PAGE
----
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el muchacho
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PostPosted: Wed Jul 29, 2015 8:37 am    Post subject: Windows "Secure Desktop", no equivalent in Linux? Reply with quote

Hi,

Is this a serious security feature that lacks in the Linux world (not aware of this) ?

In Windows, the system can flip into a new Desktop mode whose handles/context run separately into the SYSTEM account, so that a normal user app cannot intercept/interfere with keys struck.

In a way it's a bit similar to how the Ctrl-Alt-Del sequence escapes from the normal signals that an app can deal with.

In the Linux/X world, i don't think this exists. It is well known that any app can capture keys you strike, for instance your password when running sudo in a terminal. Of course if you use sandboxes you can control some system calls, for instance ptrace, and prevent processes snooping on the rest of the system.
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Hu
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PostPosted: Thu Jul 30, 2015 1:02 am    Post subject: Reply with quote

Keyboard grabs ensure that keystrokes are passed only to the application with the grab. XScreensaver does this. You can direct xterm to do this prior to entering sensitive passwords. Grabs are not normally used because most users like having keybindings for their window manager, and when the grab is in effect, the window manager keybindings do not work.
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Roman_Gruber
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PostPosted: Thu Jul 30, 2015 9:44 am    Post subject: Reply with quote

Sorry I do not get your point!

If you do not trust the layers below you are out of luck.

And considering a windows a ssecure is total bullshit because its binary and from only one company.

And you only see it from the software side, you can compromise the hardware so the software layer above is not aware of it.


Micronacy in redmond can call anything secure and some will believe it but I highly doubt it.

and you may research the security topic regarding bios / firmware / binaries / harddrive exploits / and much much more ... and such and than you may realize why i stated my opinion above!
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keet
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PostPosted: Thu Jul 30, 2015 10:21 am    Post subject: Reply with quote

Hu wrote:
Keyboard grabs ensure that keystrokes are passed only to the application with the grab. XScreensaver does this. You can direct xterm to do this prior to entering sensitive passwords. Grabs are not normally used because most users like having keybindings for their window manager, and when the grab is in effect, the window manager keybindings do not work.


For the sake of argument, could there be a process that runs with root privileges (or some elevated daemon) that makes sure that input goes only to the window that has focus, and be configured to allow at least some keystrokes to be redirected or shared only to the window manager (or whatever handles hotkeys)? This sounds like what the window manager already does, except that now it is handled by an elevated process. I should probably read more about exactly how this works.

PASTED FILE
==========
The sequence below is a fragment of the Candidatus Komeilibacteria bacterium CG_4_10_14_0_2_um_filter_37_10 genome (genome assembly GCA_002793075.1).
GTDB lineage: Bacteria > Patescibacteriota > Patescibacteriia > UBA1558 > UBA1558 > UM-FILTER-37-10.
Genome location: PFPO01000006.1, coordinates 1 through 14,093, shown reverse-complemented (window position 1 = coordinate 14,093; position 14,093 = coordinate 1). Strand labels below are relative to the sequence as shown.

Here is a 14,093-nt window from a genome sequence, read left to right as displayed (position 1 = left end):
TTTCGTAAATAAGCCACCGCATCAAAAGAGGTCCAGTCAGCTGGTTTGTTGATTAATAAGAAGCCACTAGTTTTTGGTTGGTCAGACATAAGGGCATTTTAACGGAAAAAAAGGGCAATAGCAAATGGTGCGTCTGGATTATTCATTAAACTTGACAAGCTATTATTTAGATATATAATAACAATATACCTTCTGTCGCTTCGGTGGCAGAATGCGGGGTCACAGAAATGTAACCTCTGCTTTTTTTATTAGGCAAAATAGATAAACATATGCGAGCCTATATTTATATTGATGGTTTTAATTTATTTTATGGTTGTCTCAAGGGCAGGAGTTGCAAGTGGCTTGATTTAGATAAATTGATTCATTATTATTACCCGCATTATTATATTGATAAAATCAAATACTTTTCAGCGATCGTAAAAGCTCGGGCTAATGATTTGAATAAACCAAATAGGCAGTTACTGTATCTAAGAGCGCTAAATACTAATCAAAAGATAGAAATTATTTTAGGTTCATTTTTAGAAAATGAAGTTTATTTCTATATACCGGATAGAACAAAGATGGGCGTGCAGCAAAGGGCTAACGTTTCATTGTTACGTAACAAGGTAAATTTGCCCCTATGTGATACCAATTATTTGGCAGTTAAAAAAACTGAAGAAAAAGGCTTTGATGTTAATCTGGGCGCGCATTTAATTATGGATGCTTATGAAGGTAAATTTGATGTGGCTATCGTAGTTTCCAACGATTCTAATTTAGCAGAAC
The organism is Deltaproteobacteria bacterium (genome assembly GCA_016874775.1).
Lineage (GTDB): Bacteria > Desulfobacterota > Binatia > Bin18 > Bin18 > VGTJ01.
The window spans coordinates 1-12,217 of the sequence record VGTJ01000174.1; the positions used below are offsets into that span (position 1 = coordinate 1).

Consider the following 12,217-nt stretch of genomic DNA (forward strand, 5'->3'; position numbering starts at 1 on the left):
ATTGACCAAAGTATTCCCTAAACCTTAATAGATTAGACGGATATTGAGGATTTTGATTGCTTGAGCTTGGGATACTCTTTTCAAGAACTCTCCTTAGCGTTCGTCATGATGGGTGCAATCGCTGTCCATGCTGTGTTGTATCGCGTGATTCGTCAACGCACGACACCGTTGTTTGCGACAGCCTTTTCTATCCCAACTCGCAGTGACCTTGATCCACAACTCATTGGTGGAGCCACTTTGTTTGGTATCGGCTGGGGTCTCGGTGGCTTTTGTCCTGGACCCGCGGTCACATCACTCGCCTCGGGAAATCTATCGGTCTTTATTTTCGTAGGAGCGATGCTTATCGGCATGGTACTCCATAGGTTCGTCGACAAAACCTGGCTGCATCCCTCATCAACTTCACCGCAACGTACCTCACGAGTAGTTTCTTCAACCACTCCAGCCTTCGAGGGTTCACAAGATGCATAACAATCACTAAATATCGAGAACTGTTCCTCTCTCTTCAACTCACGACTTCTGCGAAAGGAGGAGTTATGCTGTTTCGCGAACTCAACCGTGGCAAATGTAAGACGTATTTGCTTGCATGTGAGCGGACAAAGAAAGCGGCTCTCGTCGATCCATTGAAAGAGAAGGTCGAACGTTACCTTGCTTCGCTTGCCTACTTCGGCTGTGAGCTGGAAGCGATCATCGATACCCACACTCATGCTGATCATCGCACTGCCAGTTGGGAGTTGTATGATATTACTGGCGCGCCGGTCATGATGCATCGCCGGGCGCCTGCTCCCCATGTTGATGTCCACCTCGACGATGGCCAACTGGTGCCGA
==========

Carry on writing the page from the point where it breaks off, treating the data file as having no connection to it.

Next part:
When it comes down to it, though, it sounds like you are still trusting (a) the program that you are typing into and (b) the window manager/operating system/whatever handles the software aspect of the keystrokes, and (c) the hardware that you are using to enter input.
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el muchacho
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PostPosted: Thu Jul 30, 2015 11:31 am    Post subject: Reply with quote

tw04l124 wrote:

And considering a windows a ssecure is total bullshit because its binary and from only one company.


My point is not about relauching an "is Linux more secure than Windows".

My point is:

- any XWindow process can intercept any keyboard input, including the sudo password you are typing in your console.

- if you need to input an Admin password in Windows, it does so by recreating a new Desktop object, that has different handles and a different security context, making it impossible to capture the keys being hit from your normal Desktop environment where you may have a malware trying to keylog everything.

So by default, this specific feature is, or at least seems (that's why I'm asking), more secure, now if you've got precise arguments and facts to bring to the topic on how XWindow can or cannot capture keyboard input like Hu did, you're welcome.
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ct85711
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PostPosted: Thu Jul 30, 2015 1:58 pm    Post subject: Reply with quote

Quote: